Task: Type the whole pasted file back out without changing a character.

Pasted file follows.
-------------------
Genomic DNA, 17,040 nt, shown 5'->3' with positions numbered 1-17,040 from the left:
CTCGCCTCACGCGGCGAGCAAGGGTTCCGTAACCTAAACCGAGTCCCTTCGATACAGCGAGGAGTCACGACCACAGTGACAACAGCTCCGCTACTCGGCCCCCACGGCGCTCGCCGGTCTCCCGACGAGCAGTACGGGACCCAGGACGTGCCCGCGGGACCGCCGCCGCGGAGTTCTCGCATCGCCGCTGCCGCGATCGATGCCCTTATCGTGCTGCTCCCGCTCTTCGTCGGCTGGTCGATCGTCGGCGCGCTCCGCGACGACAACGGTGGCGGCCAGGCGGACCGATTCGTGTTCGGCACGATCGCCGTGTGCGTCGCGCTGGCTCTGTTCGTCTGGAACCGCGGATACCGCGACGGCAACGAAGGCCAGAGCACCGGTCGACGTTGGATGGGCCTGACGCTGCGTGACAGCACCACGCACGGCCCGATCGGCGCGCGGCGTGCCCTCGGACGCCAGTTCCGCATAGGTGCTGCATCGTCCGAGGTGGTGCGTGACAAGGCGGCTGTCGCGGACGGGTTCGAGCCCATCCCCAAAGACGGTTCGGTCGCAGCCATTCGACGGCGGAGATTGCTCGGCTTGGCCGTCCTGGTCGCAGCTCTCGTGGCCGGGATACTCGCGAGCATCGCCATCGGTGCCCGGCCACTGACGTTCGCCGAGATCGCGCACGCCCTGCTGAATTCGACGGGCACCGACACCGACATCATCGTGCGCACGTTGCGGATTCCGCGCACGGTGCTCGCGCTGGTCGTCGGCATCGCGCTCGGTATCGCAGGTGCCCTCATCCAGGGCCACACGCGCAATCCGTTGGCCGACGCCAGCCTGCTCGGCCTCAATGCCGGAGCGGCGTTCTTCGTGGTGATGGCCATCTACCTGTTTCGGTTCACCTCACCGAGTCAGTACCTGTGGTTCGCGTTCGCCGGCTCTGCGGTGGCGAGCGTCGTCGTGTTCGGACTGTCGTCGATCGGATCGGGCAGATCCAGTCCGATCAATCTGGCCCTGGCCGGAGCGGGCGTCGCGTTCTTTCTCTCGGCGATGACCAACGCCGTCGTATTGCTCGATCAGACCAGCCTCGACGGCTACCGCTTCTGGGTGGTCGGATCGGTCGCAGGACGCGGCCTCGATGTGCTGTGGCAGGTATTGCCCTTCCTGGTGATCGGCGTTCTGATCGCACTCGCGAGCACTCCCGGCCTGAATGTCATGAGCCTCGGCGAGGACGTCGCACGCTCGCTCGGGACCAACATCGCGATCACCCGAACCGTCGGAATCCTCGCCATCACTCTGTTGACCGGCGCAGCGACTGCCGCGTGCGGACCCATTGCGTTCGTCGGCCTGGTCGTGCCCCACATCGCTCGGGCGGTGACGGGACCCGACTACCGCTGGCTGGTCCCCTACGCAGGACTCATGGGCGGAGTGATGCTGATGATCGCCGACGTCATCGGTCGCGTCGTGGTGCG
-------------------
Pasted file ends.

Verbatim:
Genomic DNA, 17,040 nt, shown 5'->3' with positions numbered 1-17,040 from the left:
CTCGCCTCACGCGGCGAGCAAGGGTTCCGTAACCTAAACCGAGTCCCTTCGATACAGCGAGGAGTCACGACCACAGTGACAACAGCTCCGCTACTCGGCCCCCACGGCGCTCGCCGGTCTCCCGACGAGCAGTACGGGACCCAGGACGTGCCCGCGGGACCGCCGCCGCGGAGTTCTCGCATCGCCGCTGCCGCGATCGATGCCCTTATCGTGCTGCTCCCGCTCTTCGTCGGCTGGTCGATCGTCGGCGCGCTCCGCGACGACAACGGTGGCGGCCAGGCGGACCGATTCGTGTTCGGCACGATCGCCGTGTGCGTCGCGCTGGCTCTGTTCGTCTGGAACCGCGGATACCGCGACGGCAACGAAGGCCAGAGCACCGGTCGACGTTGGATGGGCCTGACGCTGCGTGACAGCACCACGCACGGCCCGATCGGCGCGCGGCGTGCCCTCGGACGCCAGTTCCGCATAGGTGCTGCATCGTCCGAGGTGGTGCGTGACAAGGCGGCTGTCGCGGACGGGTTCGAGCCCATCCCCAAAGACGGTTCGGTCGCAGCCATTCGACGGCGGAGATTGCTCGGCTTGGCCGTCCTGGTCGCAGCTCTCGTGGCCGGGATACTCGCGAGCATCGCCATCGGTGCCCGGCCACTGACGTTCGCCGAGATCGCGCACGCCCTGCTGAATTCGACGGGCACCGACACCGACATCATCGTGCGCACGTTGCGGATTCCGCGCACGGTGCTCGCGCTGGTCGTCGGCATCGCGCTCGGTATCGCAGGTGCCCTCATCCAGGGCCACACGCGCAATCCGTTGGCCGACGCCAGCCTGCTCGGCCTCAATGCCGGAGCGGCGTTCTTCGTGGTGATGGCCATCTACCTGTTTCGGTTCACCTCACCGAGTCAGTACCTGTGGTTCGCGTTCGCCGGCTCTGCGGTGGCGAGCGTCGTCGTGTTCGGACTGTCGTCGATCGGATCGGGCAGATCCAGTCCGATCAATCTGGCCCTGGCCGGAGCGGGCGTCGCGTTCTTTCTCTCGGCGATGACCAACGCCGTCGTATTGCTCGATCAGACCAGCCTCGACGGCTACCGCTTCTGGGTGGTCGGATCGGTCGCAGGACGCGGCCTCGATGTGCTGTGGCAGGTATTGCCCTTCCTGGTGATCGGCGTTCTGATCGCACTCGCGAGCACTCCCGGCCTGAATGTCATGAGCCTCGGCGAGGACGTCGCACGCTCGCTCGGGACCAACATCGCGATCACCCGAACCGTCGGAATCCTCGCCATCACTCTGTTGACCGGCGCAGCGACTGCCGCGTGCGGACCCATTGCGTTCGTCGGCCTGGTCGTGCCCCACATCGCTCGGGCGGTGACGGGACCCGACTACCGCTGGCTGGTCCCCTACGCAGGACTCATGGGCGGAGTGATGCTGATGATCGCCGACGTCATCGGTCGCGTCGTGGTGCG